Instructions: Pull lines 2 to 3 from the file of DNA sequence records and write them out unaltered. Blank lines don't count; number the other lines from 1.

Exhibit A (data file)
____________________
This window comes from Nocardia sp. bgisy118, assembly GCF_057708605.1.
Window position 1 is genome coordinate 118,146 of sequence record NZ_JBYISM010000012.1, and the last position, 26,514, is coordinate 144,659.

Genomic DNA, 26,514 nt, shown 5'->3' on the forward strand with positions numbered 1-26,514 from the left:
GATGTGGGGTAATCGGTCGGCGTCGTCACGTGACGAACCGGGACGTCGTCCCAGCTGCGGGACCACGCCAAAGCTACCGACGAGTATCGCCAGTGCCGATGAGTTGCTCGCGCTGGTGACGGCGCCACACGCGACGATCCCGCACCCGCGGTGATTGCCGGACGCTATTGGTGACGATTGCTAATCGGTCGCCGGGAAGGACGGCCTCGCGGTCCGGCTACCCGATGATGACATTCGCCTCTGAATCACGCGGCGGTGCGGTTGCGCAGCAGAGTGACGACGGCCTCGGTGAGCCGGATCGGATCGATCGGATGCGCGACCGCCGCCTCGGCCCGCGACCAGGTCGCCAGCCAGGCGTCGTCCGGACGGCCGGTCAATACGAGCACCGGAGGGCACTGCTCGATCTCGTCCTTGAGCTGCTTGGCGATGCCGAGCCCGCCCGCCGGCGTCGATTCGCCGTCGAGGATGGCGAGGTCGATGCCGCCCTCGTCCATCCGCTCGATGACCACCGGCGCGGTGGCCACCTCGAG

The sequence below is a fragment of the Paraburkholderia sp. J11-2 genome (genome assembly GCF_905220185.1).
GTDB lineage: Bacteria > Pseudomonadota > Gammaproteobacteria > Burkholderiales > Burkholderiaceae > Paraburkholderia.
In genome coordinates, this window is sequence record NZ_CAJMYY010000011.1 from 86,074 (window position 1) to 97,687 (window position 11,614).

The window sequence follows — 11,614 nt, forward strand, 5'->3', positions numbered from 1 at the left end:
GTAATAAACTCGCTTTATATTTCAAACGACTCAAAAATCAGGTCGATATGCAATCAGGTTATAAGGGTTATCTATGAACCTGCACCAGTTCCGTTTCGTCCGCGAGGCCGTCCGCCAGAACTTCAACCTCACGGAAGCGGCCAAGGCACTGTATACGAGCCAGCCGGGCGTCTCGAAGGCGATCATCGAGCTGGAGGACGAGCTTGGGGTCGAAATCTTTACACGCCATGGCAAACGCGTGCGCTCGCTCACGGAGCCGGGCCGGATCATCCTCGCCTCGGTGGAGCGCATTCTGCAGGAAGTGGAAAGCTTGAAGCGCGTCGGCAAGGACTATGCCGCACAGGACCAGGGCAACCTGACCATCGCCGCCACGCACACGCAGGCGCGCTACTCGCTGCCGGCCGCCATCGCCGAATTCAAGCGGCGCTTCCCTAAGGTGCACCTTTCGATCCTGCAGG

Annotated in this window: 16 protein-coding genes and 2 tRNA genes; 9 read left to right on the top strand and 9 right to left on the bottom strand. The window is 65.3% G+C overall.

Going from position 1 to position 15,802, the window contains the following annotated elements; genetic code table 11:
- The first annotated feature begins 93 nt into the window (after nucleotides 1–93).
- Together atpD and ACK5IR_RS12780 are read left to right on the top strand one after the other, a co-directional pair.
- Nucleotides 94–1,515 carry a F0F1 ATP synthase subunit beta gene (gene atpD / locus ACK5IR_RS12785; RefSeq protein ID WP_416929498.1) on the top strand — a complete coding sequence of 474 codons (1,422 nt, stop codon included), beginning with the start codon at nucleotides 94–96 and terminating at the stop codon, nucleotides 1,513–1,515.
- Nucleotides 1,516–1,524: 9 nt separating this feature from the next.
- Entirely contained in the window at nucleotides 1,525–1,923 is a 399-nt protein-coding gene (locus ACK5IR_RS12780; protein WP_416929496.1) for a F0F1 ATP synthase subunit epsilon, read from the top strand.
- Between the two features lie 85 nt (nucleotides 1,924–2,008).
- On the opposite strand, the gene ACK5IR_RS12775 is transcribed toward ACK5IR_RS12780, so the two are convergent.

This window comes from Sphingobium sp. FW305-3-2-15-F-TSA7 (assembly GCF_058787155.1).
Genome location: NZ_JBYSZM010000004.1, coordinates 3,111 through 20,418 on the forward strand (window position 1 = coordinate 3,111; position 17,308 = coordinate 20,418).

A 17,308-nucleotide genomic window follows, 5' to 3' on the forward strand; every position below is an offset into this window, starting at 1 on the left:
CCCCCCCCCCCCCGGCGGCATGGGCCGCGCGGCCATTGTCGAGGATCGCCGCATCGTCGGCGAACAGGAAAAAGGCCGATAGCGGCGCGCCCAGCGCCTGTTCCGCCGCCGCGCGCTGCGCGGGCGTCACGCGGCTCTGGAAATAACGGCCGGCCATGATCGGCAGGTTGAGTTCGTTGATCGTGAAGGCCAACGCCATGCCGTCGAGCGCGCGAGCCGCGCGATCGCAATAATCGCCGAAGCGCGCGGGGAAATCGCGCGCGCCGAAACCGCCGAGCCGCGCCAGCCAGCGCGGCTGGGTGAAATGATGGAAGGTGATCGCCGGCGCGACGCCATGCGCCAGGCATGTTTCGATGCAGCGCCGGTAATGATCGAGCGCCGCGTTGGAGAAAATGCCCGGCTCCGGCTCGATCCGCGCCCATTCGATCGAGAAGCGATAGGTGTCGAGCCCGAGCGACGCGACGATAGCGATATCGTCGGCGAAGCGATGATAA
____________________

Window position 1 is genome coordinate 118,146 of sequence record NZ_JBYISM010000012.1, and the last position, 26,514, is coordinate 144,659.

Genomic DNA, 26,514 nt, shown 5'->3' on the forward strand with positions numbered 1-26,514 from the left: